12 Ways to Cut HR Costs: Part 9 - Create Churn

12 Ways to Cut HR Costs: Part 9 - Create Churn

29th October 2020

By Daniel Pollard - 29 October 2020

UK employers consulted with staff on nearly half a million redundancies during the pandemic - roughly 1.5% of the working population. The true number will have been much higher as small-scale redundancies are not captured by government statistics. The furlough scheme will have given many employers an opportunity to pause but as the scheme comes to an end, employers face some tough choices.   

Over recent months we have seen a huge amount of creativity from our clients in finding ways to minimise redundancies. Over the next couple of weeks we will share 12 possible strategies adopted by our clients and some thoughts of our own to help reduce cost without compulsory lay-offs.

9. Create Churn

The legendary Jack Welch, CEO of General Electric, is famed for the practice of “letting go” the bottom performing 10% of its workforce each year. We make no comment on the business case for or the morality of this policy but found the write up in the Harvard Business Review on Jack hugely interesting for those who have time to read it. The reality though is that faced with the current economic pressure, we are seeing clients take a long hard look at the talent in their business to ensure that they have the best team on which to rebuild and/or to take advantage of the many opportunities that the current disruption creates.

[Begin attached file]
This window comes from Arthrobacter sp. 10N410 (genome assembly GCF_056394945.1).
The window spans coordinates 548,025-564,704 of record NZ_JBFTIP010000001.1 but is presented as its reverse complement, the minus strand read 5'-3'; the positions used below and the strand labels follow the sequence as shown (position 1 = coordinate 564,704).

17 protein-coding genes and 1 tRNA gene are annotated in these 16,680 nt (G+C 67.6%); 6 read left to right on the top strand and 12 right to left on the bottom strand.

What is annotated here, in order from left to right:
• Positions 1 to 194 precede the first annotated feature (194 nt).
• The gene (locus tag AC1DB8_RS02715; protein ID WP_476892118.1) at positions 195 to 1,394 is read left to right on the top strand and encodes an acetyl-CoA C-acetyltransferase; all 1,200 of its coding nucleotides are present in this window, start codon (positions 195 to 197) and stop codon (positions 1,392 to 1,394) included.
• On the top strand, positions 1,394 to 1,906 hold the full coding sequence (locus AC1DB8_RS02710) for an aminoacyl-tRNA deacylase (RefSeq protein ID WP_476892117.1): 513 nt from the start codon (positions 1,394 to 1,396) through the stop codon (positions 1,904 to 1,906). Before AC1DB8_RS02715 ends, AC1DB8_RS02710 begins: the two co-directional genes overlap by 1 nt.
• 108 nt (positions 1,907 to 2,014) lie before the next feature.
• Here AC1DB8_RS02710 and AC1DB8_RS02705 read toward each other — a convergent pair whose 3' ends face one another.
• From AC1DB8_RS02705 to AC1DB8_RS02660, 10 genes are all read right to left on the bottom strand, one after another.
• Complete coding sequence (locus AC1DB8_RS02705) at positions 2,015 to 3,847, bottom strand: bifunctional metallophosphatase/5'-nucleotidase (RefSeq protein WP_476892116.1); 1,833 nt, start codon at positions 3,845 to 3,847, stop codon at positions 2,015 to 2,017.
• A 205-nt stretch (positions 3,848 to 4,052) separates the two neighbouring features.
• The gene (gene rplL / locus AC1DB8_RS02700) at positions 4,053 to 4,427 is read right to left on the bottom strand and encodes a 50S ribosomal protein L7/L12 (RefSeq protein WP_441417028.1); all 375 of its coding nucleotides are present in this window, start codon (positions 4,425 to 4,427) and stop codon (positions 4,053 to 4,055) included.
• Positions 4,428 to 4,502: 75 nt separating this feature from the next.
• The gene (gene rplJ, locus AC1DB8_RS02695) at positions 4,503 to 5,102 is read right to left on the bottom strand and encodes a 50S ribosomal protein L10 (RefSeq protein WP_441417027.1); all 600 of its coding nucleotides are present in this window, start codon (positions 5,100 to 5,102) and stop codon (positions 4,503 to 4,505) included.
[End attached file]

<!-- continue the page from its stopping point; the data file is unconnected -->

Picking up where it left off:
Redundancy programs (reductions in force) risk unsettling strong performers, sending the wrong signal to the wider market and potentially requires collective consultation. Instead, a renewed focus on performance and culture allow employers to “manage out” staff and to encourage others to seek opportunities elsewhere.

This can take several forms: 

  • Active performance management for poor performers
  • Re-defining or re-emphasising standards
  • Introducing end of year and/or interim appraisals
  • Changing appraisal and bonus metrics to create a bigger disparity between low, acceptable and high performers; and/or
  • Restructuring roles and remuneration to greater differentiate between high and low performers. 

Legally, employers need to state the reason for dismissal and follow the process applicable to each reason. Substantively there is often a very fine line between performance/capability and redundancy as “the reason” for dismissal but the processes applicable to each are radically different. For this reason, it is important to be clear what the driver is. A reside to reduce headcount is likely to point towards redundancy. A desire to improve the performance of the workforce and to remove poor performers is likely to point towards to performance/capability.

For all 12 ways to reduce HR costs without redundancies click here.